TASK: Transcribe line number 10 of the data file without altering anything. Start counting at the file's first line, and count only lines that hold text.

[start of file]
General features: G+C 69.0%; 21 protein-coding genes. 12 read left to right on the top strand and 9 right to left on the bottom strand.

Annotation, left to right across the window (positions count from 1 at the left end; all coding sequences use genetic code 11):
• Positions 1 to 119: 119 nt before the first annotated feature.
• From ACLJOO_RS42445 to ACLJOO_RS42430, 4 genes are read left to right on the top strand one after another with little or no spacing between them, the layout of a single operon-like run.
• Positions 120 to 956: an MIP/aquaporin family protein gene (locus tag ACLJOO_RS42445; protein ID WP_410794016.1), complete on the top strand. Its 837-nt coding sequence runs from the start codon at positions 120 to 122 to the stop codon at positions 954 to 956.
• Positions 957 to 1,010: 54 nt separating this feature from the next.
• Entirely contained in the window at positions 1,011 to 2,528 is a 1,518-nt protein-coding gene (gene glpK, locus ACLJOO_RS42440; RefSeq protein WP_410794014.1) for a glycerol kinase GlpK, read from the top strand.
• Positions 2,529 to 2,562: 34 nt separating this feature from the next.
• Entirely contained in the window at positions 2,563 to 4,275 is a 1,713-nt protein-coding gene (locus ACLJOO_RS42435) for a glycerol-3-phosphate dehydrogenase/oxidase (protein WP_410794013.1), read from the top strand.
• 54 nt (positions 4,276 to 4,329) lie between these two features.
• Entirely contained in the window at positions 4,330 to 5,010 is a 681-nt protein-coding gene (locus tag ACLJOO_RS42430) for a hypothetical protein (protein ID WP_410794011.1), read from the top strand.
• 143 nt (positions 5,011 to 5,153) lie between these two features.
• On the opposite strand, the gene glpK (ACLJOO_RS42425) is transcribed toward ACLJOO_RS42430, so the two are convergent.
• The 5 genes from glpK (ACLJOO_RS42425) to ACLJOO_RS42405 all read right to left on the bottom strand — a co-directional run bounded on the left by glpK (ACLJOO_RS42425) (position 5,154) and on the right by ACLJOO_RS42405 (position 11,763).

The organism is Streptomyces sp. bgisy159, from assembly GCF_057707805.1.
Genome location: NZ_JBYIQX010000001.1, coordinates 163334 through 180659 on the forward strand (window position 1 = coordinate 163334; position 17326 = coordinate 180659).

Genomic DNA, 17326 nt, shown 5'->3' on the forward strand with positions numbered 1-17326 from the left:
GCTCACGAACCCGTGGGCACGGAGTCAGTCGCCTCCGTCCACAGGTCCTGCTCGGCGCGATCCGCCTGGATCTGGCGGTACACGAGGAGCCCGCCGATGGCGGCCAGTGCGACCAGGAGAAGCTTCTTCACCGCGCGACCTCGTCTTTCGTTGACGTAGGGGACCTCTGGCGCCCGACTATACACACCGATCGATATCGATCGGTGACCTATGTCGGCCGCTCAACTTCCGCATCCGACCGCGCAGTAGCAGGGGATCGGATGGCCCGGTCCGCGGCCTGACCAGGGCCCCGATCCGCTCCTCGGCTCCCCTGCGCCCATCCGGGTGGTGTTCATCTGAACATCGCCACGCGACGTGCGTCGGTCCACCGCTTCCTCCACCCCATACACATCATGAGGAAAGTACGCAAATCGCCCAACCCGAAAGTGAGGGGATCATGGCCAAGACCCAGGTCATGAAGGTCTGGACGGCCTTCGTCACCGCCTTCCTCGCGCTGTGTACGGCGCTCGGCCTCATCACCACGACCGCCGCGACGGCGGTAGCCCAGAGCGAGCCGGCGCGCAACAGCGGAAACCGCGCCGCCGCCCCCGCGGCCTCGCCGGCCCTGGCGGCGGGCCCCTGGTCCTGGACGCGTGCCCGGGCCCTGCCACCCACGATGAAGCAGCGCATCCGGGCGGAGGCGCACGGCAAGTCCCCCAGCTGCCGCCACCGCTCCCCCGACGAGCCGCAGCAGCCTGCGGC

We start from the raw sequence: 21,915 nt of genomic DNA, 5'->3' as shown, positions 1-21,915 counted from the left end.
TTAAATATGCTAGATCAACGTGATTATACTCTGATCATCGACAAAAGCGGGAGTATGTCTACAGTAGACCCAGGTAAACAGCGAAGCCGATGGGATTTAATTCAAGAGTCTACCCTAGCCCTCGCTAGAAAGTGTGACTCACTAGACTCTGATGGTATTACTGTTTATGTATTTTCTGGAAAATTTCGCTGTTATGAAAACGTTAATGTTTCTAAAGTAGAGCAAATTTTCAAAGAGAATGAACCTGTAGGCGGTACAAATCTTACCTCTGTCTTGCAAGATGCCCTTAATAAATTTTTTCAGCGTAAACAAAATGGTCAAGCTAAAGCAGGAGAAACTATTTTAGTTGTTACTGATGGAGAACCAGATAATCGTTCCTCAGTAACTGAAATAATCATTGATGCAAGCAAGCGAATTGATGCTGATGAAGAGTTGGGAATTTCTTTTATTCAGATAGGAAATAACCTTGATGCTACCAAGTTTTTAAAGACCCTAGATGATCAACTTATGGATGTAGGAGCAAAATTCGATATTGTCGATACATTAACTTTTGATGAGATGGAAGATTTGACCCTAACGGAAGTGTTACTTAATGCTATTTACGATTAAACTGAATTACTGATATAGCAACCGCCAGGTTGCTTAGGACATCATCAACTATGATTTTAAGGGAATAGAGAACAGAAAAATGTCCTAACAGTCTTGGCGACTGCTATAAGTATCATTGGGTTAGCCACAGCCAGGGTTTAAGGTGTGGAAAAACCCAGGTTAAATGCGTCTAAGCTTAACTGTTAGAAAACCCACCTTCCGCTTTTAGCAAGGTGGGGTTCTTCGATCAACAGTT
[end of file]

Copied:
• 54 nt (positions 4,276 to 4,329) lie between these two features.